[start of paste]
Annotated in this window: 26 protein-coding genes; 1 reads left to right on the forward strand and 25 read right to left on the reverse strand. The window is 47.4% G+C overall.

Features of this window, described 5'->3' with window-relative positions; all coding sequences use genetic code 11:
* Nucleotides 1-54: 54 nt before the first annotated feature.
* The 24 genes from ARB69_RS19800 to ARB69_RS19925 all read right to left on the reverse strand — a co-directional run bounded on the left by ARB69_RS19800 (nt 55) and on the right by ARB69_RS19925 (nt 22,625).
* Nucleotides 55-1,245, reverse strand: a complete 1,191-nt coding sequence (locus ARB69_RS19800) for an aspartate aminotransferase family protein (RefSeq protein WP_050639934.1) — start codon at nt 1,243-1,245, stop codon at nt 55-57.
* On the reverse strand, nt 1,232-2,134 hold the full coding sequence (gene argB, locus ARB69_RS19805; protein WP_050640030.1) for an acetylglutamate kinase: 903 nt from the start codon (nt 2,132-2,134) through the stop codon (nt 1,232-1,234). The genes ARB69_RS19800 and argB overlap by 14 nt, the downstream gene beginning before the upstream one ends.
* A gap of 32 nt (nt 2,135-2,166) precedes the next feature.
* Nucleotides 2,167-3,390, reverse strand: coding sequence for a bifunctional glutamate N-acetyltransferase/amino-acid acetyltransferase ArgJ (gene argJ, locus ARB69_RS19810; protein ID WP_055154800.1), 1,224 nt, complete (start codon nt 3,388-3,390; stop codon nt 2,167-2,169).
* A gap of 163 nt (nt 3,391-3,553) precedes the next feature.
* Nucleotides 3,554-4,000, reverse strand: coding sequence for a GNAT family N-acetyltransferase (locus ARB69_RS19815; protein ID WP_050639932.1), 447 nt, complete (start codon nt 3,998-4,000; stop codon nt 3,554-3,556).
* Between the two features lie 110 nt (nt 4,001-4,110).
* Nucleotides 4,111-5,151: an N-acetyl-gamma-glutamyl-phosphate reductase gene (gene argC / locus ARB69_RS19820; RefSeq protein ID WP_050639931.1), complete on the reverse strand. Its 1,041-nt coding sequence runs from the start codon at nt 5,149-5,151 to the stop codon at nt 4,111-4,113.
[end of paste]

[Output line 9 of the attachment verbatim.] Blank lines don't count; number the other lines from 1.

* A gap of 163 nt (nt 3,391-3,553) precedes the next feature.